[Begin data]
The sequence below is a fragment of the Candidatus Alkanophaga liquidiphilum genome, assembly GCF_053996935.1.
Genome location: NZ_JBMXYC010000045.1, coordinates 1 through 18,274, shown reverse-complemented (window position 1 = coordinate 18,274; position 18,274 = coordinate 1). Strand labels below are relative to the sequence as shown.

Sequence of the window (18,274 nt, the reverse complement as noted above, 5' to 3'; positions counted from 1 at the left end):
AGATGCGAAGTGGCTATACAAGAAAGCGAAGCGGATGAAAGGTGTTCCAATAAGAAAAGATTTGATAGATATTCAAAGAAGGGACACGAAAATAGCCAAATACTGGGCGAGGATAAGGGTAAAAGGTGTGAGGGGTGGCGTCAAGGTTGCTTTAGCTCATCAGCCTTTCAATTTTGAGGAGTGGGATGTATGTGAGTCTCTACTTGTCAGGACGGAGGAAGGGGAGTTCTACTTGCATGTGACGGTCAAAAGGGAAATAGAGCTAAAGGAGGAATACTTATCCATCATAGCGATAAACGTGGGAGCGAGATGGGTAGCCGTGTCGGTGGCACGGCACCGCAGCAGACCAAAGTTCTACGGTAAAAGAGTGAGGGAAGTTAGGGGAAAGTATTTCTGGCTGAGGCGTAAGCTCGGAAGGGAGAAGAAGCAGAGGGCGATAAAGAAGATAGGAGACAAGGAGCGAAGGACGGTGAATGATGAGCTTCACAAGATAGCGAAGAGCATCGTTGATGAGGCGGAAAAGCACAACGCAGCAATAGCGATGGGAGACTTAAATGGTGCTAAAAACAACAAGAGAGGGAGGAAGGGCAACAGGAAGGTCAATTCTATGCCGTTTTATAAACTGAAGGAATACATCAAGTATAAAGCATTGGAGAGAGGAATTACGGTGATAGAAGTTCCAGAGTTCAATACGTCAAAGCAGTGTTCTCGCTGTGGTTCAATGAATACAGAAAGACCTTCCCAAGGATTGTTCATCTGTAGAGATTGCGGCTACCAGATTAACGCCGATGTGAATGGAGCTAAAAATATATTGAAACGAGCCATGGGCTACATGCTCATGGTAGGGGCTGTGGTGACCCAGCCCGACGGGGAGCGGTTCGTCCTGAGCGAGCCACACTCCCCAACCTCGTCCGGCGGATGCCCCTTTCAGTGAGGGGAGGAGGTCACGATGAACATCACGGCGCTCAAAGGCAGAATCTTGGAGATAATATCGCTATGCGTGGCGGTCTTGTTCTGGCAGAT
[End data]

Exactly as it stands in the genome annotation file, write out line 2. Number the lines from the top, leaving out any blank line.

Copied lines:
Genome location: NZ_JBMXYC010000045.1, coordinates 1 through 18,274, shown reverse-complemented (window position 1 = coordinate 18,274; position 18,274 = coordinate 1). Strand labels below are relative to the sequence as shown.